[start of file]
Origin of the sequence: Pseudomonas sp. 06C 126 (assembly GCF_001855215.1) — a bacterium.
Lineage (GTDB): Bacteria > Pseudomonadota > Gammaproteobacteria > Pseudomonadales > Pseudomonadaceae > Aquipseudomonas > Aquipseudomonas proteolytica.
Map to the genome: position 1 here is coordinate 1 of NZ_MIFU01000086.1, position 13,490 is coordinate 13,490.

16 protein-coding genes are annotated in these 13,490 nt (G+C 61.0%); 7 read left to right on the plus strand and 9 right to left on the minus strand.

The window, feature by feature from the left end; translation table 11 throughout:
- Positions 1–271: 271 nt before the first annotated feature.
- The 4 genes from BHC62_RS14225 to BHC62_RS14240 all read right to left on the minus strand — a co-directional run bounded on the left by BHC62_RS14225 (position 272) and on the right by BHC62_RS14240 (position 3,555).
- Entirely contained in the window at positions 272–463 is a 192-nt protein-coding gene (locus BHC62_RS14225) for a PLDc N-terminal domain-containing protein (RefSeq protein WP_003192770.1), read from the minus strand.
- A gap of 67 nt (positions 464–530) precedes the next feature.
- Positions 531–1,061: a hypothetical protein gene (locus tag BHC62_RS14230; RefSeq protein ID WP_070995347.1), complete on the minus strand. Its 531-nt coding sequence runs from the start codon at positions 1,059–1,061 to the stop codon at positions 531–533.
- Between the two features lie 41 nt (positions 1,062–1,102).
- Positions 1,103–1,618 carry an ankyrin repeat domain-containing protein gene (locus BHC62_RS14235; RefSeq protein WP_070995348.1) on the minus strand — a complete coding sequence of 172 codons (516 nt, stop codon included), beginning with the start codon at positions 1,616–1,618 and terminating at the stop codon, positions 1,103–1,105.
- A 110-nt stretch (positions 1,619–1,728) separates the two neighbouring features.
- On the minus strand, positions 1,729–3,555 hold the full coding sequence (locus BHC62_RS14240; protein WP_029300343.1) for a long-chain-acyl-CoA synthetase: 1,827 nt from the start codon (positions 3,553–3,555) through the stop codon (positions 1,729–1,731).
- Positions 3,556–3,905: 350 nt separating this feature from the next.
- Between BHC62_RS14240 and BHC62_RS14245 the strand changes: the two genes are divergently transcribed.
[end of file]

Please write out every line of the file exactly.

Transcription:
Origin of the sequence: Pseudomonas sp. 06C 126 (assembly GCF_001855215.1) — a bacterium.
Lineage (GTDB): Bacteria > Pseudomonadota > Gammaproteobacteria > Pseudomonadales > Pseudomonadaceae > Aquipseudomonas > Aquipseudomonas proteolytica.
Map to the genome: position 1 here is coordinate 1 of NZ_MIFU01000086.1, position 13,490 is coordinate 13,490.

16 protein-coding genes are annotated in these 13,490 nt (G+C 61.0%); 7 read left to right on the plus strand and 9 right to left on the minus strand.

The window, feature by feature from the left end; translation table 11 throughout:
- Positions 1–271: 271 nt before the first annotated feature.
- The 4 genes from BHC62_RS14225 to BHC62_RS14240 all read right to left on the minus strand — a co-directional run bounded on the left by BHC62_RS14225 (position 272) and on the right by BHC62_RS14240 (position 3,555).
- Entirely contained in the window at positions 272–463 is a 192-nt protein-coding gene (locus BHC62_RS14225) for a PLDc N-terminal domain-containing protein (RefSeq protein WP_003192770.1), read from the minus strand.
- A gap of 67 nt (positions 464–530) precedes the next feature.
- Positions 531–1,061: a hypothetical protein gene (locus tag BHC62_RS14230; RefSeq protein ID WP_070995347.1), complete on the minus strand. Its 531-nt coding sequence runs from the start codon at positions 1,059–1,061 to the stop codon at positions 531–533.
- Between the two features lie 41 nt (positions 1,062–1,102).
- Positions 1,103–1,618 carry an ankyrin repeat domain-containing protein gene (locus BHC62_RS14235; RefSeq protein WP_070995348.1) on the minus strand — a complete coding sequence of 172 codons (516 nt, stop codon included), beginning with the start codon at positions 1,616–1,618 and terminating at the stop codon, positions 1,103–1,105.
- A 110-nt stretch (positions 1,619–1,728) separates the two neighbouring features.
- On the minus strand, positions 1,729–3,555 hold the full coding sequence (locus BHC62_RS14240; protein WP_029300343.1) for a long-chain-acyl-CoA synthetase: 1,827 nt from the start codon (positions 3,553–3,555) through the stop codon (positions 1,729–1,731).
- Positions 3,556–3,905: 350 nt separating this feature from the next.
- Between BHC62_RS14240 and BHC62_RS14245 the strand changes: the two genes are divergently transcribed.